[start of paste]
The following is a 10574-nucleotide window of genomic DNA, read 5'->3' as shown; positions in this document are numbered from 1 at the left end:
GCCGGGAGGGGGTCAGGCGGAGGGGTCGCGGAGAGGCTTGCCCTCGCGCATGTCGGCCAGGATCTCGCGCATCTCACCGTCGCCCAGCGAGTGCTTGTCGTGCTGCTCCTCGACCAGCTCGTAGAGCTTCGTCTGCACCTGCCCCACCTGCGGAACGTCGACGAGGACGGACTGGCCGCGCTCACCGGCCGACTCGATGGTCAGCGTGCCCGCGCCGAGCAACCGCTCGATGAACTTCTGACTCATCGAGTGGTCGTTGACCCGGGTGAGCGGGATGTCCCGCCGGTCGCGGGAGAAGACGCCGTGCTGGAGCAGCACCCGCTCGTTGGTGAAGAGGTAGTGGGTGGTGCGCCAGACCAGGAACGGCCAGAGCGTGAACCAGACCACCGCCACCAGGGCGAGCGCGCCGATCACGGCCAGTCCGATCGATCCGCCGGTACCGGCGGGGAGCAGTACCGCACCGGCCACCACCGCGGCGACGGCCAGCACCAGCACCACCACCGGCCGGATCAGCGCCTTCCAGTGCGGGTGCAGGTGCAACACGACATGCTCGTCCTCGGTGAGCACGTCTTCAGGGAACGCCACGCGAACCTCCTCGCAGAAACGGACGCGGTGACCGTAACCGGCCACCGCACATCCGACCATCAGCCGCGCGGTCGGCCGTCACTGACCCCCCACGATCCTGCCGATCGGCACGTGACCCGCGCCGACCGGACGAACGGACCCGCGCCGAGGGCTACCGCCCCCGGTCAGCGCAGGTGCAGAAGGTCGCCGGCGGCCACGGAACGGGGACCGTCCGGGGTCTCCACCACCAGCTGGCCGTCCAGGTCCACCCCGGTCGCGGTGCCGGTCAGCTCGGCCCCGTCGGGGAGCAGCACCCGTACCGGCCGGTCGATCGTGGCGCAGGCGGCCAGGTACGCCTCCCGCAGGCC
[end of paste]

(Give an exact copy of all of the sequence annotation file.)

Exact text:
The following is a 10574-nucleotide window of genomic DNA, read 5'->3' as shown; positions in this document are numbered from 1 at the left end:
GCCGGGAGGGGGTCAGGCGGAGGGGTCGCGGAGAGGCTTGCCCTCGCGCATGTCGGCCAGGATCTCGCGCATCTCACCGTCGCCCAGCGAGTGCTTGTCGTGCTGCTCCTCGACCAGCTCGTAGAGCTTCGTCTGCACCTGCCCCACCTGCGGAACGTCGACGAGGACGGACTGGCCGCGCTCACCGGCCGACTCGATGGTCAGCGTGCCCGCGCCGAGCAACCGCTCGATGAACTTCTGACTCATCGAGTGGTCGTTGACCCGGGTGAGCGGGATGTCCCGCCGGTCGCGGGAGAAGACGCCGTGCTGGAGCAGCACCCGCTCGTTGGTGAAGAGGTAGTGGGTGGTGCGCCAGACCAGGAACGGCCAGAGCGTGAACCAGACCACCGCCACCAGGGCGAGCGCGCCGATCACGGCCAGTCCGATCGATCCGCCGGTACCGGCGGGGAGCAGTACCGCACCGGCCACCACCGCGGCGACGGCCAGCACCAGCACCACCACCGGCCGGATCAGCGCCTTCCAGTGCGGGTGCAGGTGCAACACGACATGCTCGTCCTCGGTGAGCACGTCTTCAGGGAACGCCACGCGAACCTCCTCGCAGAAACGGACGCGGTGACCGTAACCGGCCACCGCACATCCGACCATCAGCCGCGCGGTCGGCCGTCACTGACCCCCCACGATCCTGCCGATCGGCACGTGACCCGCGCCGACCGGACGAACGGACCCGCGCCGAGGGCTACCGCCCCCGGTCAGCGCAGGTGCAGAAGGTCGCCGGCGGCCACGGAACGGGGACCGTCCGGGGTCTCCACCACCAGCTGGCCGTCCAGGTCCACCCCGGTCGCGGTGCCGGTCAGCTCGGCCCCGTCGGGGAGCAGCACCCGTACCGGCCGGTCGATCGTGGCGCAGGCGGCCAGGTACGCCTCCCGCAGGCC